What is cancer?
Cancer is any malignant growth or tumour caused by abnormal and uncontrolled cell division.
It is widely believed that damaged DNA and genes are the 'driving force' behind the development of cancer and they are therefore the focus of cancer research.
Unlike in healthy cells, damaged DNA is not capable of repair in cancerous cells.
People can inherit damaged DNA, which accounts for many cancers. A person's DNA may also become damaged by exposure to environmental factors, such as through smoke inhalation. Cancer cells travel around the body and begin to attack healthy tissue in a process called metastasis. This occurs when the cancer cells get into the bloodstream or lymph vessels of the body.
'Benign' tumours develop through the same process, but do not spread to other parts of the body (metastatize) and, with very rare exceptions, are not life-threatening.
There are over 200 different types of cancer that can occur anywhere in the body; the most frequently occurring are lung, breast and bowel cancer.
The development in scientific understanding of DNA structures and improvements in research techniques has vastly improved understanding of cancer and the effectiveness of some cancer treatments.
However, in the early 20th century understanding was limited: surgery was the only method for effectively treating cancer and only worked on small and localised cancers that could be completely removed.
Radiation techniques were subsequently developed for use after surgery to control small tumour growths. Chemotherapy (drug treatment) was later developed to destroy small tumour growths that were not treatable by other methods. The drugs used in chemotherapy prevent tumour cells from dividing, so they stop growing or die in a variety of ways.
A major breakthrough in the treatment of cancer was the development of multiple chemotherapeutic agents (known as combination chemotherapy).
Improved understanding of the biology of cancer cells has led to the development of biological agents that mimic some of the natural signals that the body uses to regulate growth. This cancer treatment, known as biological response modifier therapy or immunotherapy, has been effective against several cancers in clinical trials.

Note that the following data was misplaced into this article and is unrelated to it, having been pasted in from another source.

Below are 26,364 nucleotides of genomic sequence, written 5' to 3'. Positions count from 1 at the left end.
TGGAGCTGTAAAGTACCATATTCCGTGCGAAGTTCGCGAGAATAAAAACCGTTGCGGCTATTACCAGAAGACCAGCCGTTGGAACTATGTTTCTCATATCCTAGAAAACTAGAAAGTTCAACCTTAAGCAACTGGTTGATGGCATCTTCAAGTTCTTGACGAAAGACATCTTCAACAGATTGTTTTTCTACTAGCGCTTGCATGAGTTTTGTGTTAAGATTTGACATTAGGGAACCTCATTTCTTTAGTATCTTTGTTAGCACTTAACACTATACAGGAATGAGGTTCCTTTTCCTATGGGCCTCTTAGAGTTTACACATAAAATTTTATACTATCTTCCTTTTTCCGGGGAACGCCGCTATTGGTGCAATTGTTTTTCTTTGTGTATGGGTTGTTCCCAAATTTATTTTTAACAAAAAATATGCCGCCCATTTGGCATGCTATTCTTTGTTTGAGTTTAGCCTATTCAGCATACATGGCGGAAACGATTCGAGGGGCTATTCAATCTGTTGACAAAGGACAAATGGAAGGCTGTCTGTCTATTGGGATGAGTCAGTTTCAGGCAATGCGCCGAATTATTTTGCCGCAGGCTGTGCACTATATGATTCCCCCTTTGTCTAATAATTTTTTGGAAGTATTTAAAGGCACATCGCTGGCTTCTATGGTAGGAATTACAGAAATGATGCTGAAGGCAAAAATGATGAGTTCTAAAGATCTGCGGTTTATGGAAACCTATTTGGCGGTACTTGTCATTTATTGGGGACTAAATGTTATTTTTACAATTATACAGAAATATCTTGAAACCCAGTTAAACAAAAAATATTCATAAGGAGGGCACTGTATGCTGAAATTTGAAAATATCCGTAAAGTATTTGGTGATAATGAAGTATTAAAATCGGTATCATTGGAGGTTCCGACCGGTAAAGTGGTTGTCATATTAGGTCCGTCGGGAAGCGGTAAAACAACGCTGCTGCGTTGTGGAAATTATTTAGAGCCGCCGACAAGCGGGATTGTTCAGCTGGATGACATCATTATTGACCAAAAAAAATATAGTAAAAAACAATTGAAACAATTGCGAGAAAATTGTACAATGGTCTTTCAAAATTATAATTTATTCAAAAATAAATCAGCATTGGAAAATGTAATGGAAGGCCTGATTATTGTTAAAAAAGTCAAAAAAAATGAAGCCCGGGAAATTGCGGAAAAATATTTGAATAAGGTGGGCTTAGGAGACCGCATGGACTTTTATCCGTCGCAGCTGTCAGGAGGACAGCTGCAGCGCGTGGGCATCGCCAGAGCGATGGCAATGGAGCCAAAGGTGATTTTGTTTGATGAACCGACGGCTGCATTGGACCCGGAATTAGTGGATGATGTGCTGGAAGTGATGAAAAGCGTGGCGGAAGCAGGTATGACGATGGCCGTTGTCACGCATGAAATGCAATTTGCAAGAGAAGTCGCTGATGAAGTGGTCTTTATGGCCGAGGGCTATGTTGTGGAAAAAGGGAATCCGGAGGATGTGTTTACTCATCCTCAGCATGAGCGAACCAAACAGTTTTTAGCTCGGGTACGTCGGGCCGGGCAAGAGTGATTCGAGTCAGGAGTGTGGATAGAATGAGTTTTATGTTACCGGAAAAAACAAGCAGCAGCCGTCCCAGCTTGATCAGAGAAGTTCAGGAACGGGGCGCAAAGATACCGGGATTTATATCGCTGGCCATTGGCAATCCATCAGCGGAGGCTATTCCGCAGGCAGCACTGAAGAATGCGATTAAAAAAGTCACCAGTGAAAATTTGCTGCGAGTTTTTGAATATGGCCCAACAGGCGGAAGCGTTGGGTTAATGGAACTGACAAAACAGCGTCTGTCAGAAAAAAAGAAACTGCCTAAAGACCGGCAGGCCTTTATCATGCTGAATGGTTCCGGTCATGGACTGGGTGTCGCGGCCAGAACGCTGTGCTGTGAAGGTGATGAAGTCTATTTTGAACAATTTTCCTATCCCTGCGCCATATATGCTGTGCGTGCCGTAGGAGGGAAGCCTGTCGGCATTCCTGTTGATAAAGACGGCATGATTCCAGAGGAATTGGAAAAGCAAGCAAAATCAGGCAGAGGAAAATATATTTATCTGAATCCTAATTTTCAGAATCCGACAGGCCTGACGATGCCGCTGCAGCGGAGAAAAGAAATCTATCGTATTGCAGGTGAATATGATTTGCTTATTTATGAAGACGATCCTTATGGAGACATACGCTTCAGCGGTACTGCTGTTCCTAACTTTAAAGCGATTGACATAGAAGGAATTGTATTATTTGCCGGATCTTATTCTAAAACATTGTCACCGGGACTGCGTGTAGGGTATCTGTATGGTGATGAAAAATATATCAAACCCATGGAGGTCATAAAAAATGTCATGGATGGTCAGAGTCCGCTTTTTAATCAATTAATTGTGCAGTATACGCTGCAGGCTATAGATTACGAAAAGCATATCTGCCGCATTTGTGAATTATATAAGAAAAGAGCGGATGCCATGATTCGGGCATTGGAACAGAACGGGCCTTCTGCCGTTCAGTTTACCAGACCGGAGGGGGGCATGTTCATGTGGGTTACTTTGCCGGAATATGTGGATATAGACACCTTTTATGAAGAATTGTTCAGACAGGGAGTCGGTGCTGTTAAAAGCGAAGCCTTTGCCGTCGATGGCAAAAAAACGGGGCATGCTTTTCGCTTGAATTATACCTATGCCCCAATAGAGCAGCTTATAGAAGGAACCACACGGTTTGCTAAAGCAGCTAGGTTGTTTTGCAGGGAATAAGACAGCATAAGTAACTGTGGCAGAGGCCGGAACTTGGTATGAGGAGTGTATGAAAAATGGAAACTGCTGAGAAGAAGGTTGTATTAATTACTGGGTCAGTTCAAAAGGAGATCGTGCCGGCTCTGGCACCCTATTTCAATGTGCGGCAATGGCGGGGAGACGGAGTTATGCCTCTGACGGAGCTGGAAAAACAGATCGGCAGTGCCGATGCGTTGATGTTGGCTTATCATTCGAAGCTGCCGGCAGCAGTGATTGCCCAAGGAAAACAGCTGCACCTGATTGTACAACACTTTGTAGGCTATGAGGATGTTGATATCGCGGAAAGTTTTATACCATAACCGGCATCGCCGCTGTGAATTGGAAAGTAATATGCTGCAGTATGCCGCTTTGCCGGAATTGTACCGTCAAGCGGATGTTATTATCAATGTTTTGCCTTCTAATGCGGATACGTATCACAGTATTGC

As understanding of the causes of cancer has improved, so has the ability of doctors to pre-empt the development of cancerous diseases through the use of screening tests.
Cancer research scientists have also reported significant potential improvements in radiotherapy techniques by using microbeams, said to be the "future of cancer treatment" by Cancer Research UK. This technique involves firing particles of radiation one at a time at individual cancer cells. This then has a 'by-stander' effect, as treated cells send out 'suicidal' signals to their neighbours. This technique is thought to significantly reduce damage to healthy cells during radiotherapy.
In December 2011, Health Secretary Andrew Lansley announced plans to invest up to £150 million in procuring the new cutting-edge ‘proton beam therapy’ (PBT) radiotherapy cancer service, which uses a precision high-energy beam of particles to destroy cancer cells.
PBT treatment is said to be particularly suitable for complex childhood cancers. It increases success rates and reduces side-effects, such as deafness, loss of IQ and secondary cancers.
Government cancer policies are a key feature of the NHS reform programme and are therefore an important way of measuring its success.
This made the ability of government to reach the targets set by the NHS Cancer Plan 2000 potentially highly controversial. The Plan said the ultimate goal should be to "offer patients a maximum one month wait from an urgent referral for suspected cancer to the beginning of treatment".
There were concerns that demand would outstrip the funds available to support the NHS supply of cancer services. For example, in 2003 the Christie Hospital in Manchester, one of the UK's leading cancer hospitals, said it might be forced to ration future treatment due to a lack of funds. This shortfall in cash meant that patients may face delays in chemotherapy, which could put lives at risk. The NHS can also suffer from shortages of trained staff, as consultant oncologists take many years to train, as do radiographers and other experts.
However, a report from the King's Fund think tank found that by June 2006, 98.9 per cent of people suspected of having cancer were seeing a specialist within two weeks, and 99 per cent of those diagnosed began treatment within a month.
In 2007, Gordon Brown used his keynote speech at the Labour conference to announce several new measures to improve cancer treatment: Breast cancer screening extended for six months and every case treated as urgent; colon screening extended to people in their seventies; £15 billion investment for research in genetics, stem cell research and new cancer drugs.